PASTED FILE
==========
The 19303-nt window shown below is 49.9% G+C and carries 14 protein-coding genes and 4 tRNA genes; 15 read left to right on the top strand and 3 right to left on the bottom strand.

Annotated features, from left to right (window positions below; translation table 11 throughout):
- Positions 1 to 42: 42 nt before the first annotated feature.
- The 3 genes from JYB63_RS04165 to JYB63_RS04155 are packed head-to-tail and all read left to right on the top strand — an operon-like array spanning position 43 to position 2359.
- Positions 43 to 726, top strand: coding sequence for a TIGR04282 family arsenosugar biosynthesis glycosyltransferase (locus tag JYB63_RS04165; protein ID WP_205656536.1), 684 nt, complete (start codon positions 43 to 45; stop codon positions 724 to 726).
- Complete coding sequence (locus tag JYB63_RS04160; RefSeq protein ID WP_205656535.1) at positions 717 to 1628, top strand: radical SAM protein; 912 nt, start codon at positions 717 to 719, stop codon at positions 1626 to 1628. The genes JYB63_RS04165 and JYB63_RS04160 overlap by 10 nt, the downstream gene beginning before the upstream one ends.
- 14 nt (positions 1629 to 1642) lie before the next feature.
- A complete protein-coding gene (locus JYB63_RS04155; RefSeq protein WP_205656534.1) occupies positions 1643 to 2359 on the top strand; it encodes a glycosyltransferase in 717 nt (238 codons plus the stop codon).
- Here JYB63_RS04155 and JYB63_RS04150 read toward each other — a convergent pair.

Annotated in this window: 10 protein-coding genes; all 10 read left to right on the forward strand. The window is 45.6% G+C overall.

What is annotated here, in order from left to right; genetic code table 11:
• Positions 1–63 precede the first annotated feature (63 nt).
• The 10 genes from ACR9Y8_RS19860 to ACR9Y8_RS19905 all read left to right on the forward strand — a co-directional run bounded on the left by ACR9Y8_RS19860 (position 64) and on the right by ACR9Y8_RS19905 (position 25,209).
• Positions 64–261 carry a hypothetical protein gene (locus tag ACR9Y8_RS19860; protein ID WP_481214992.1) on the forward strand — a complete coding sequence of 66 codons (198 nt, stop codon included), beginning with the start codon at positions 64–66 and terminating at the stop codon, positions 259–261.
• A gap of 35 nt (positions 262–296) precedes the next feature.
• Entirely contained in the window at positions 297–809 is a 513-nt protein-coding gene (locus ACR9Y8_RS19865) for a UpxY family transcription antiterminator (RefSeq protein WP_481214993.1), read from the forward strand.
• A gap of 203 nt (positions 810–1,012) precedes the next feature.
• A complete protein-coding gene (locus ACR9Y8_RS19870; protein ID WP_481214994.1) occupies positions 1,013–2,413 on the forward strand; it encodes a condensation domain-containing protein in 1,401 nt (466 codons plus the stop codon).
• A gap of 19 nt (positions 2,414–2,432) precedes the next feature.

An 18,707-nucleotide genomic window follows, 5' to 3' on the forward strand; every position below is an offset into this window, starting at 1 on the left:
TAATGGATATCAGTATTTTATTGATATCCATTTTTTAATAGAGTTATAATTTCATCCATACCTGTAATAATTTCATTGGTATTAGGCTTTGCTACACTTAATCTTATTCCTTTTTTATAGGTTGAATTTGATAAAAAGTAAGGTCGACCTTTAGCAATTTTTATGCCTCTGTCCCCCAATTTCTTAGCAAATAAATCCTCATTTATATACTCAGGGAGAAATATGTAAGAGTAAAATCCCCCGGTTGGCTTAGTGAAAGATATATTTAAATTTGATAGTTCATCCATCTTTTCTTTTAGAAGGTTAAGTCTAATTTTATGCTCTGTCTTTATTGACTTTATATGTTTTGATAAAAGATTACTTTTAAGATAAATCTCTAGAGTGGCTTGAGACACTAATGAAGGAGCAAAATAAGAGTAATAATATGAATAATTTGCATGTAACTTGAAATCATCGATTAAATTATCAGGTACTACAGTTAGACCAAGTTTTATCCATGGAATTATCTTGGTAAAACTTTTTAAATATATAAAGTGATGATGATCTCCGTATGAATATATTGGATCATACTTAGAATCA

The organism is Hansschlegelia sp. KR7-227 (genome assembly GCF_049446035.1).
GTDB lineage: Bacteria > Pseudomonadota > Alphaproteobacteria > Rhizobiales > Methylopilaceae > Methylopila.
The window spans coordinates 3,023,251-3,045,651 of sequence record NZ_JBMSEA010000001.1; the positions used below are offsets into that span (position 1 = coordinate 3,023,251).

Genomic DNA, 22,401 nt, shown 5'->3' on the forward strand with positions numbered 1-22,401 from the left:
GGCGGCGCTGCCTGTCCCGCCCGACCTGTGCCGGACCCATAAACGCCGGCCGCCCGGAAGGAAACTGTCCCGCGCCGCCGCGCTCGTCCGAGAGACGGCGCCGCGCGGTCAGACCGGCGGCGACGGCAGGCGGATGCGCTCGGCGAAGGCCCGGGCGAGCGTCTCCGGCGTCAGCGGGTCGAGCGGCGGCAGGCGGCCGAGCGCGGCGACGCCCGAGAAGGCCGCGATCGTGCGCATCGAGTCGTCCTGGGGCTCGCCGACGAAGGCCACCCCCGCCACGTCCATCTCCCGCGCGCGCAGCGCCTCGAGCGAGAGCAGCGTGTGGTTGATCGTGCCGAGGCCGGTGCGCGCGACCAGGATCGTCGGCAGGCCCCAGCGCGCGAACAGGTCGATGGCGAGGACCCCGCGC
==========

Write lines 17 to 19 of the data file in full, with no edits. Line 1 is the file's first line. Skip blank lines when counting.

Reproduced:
• A gap of 203 nt (positions 810–1,012) precedes the next feature.
• A complete protein-coding gene (locus ACR9Y8_RS19870; protein ID WP_481214994.1) occupies positions 1,013–2,413 on the forward strand; it encodes a condensation domain-containing protein in 1,401 nt (466 codons plus the stop codon).
• A gap of 19 nt (positions 2,414–2,432) precedes the next feature.